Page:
Truss in Construction - Load Mechanism & Features

Truss is an engineering structure made of straight members joined together at their ends by pin-joints, where it is loaded. Each member of a truss configuration possesses members with a uniform cross-section along its length. But different members of the truss may have different dimensions, based on the load coming on it. 

Truss structures are structural elements that are used over large span airy structures, where it provides practical and economical solution over concrete or solid structures.

Some of the examples of truss structures are roofs of the buildings, aircraft frames, bridges, television towers, etc.

What is Truss Action?

When a beam is subjected to a load, internal shear and axial forces are created. As a result of shear force, an internal bending moment is created, and the beam bends. 

Load Action in a Wooden Truss

But when a truss is subjected to a similar load, instead of shear, the truss members are subjected to compression and tensile forces. As there is no shear created, there is no bending moment. So, all the members of a truss are axially loaded, the adjacent members are concurrent at the joint, and the joints do not resist bending moment. This is called truss action.

Features of Truss in Construction

  • Truss is a combined structure of connected triangles, that together act as a single unit.
  • The triangle configuration of the truss system is designed in such a way to evenly distribute the weight and transfer it to the column and foundation below. 
  • Any truss member cannot be continuous through a pin joint. Hence, the truss members are two-force members. If it was continuous, it would have been analyzed as framed structures.
  • Trusses are two-force members that are connected by pins and they do not resist the moment.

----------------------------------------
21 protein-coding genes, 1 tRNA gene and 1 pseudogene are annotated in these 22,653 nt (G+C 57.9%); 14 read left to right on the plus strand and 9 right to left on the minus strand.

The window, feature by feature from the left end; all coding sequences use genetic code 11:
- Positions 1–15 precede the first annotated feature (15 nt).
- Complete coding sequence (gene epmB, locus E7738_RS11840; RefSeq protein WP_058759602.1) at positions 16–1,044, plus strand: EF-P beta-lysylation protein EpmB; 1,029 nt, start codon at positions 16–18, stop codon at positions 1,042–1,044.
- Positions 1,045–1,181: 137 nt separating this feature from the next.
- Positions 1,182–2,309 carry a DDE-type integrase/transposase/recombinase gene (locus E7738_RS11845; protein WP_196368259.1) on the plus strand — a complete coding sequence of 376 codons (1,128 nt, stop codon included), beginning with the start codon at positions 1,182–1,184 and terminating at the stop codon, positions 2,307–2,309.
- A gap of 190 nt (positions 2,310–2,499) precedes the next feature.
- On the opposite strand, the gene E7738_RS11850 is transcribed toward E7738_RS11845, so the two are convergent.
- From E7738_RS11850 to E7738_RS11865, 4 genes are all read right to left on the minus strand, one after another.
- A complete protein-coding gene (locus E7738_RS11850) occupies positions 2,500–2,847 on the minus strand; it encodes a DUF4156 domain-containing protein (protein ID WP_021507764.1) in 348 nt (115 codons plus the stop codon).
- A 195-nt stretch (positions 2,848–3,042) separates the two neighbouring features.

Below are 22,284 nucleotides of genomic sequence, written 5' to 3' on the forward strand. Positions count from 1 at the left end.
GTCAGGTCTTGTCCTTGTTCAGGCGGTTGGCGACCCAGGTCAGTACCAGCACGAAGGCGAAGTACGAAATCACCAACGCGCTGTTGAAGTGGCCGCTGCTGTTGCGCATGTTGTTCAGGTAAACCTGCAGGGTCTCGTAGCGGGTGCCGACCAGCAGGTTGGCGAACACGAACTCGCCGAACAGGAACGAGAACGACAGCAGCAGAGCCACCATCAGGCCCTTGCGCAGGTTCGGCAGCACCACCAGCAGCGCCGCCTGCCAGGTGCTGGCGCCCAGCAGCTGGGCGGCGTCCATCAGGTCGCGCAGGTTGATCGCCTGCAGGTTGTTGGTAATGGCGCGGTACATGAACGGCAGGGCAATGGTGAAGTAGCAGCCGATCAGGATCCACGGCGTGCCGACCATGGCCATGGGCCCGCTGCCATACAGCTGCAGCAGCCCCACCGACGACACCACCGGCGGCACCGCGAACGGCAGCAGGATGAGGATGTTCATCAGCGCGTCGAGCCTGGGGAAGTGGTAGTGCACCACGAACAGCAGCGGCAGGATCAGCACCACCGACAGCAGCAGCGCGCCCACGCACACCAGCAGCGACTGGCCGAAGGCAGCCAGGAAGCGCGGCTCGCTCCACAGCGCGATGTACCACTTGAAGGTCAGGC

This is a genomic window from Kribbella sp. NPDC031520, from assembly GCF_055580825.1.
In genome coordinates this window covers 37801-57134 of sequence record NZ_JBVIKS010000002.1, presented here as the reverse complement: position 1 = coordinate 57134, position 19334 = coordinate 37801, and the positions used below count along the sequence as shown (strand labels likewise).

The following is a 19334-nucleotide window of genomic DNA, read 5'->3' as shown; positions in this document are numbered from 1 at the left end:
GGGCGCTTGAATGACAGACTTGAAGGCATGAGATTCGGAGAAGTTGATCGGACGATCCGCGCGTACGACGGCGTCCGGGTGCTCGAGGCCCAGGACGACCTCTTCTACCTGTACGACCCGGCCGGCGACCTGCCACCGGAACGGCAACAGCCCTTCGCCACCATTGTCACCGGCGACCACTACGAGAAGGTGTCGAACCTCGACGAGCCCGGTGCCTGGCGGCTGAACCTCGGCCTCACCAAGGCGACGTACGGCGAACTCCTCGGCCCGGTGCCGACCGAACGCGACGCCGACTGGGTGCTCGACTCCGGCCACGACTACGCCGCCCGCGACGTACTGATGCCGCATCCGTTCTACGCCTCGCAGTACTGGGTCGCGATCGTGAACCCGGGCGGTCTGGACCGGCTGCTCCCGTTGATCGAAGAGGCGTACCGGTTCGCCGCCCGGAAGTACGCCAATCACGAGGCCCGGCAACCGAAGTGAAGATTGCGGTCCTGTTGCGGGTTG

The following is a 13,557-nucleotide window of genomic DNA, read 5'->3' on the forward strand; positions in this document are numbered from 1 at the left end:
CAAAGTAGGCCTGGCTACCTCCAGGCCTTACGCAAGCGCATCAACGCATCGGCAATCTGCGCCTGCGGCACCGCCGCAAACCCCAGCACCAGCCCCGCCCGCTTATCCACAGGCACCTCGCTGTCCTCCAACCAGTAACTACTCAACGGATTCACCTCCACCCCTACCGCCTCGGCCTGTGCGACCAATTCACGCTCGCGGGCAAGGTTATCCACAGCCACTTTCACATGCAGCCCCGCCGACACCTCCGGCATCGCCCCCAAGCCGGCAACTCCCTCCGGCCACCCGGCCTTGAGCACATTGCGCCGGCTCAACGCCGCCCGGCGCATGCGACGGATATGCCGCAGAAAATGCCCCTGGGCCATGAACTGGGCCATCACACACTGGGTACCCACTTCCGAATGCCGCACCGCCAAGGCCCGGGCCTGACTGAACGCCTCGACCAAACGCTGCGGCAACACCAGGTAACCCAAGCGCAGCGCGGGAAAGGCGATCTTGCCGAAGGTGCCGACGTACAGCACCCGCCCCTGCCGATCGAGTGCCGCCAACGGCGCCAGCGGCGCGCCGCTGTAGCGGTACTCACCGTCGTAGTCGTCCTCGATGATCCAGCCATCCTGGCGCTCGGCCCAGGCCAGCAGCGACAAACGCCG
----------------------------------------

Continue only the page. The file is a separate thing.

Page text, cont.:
• Each pin joint in a truss configuration is a point of concurrency of the forces, within the members attached to that pin.
  • Load-transfer mechanism in trusses is through tension and compression in the truss members. There is no bending or shear action in a truss. 
  • Trusses are formed by connecting straight members at joints, called nodes.
  • Trusses can be simple truss, plane truss, or space trusses. A simple truss is a simple triangular truss commonly used for roof trusses. A plane truss is a truss consisting of coplanar members such as trusses on both sides of bridges. Space trusses are made of non-coplanar members, for example,  a tower of an electric transmission system.
  • Trusses are mainly constructed using lumber, and metal. Compared to lumber truss, steel truss holds heavy loads.
  • Trusses are a cheap construction technique used to construct open spaces with fewer materials.
  • Trusses are available in several types and design that gives several choices for the designer. 
  • Trusses are not only used in building construction but also used for bridge construction.

Components of a Truss

The main components of a truss are:
Components of a Truss

  1. Top Cord : Provides resistance to compression and tension, and overall bending.
  2. Bottom Cord : Provides resistance to compression and tension, and overall bending.
  3. Web Member or Bracing ( between the top and bottom cords)

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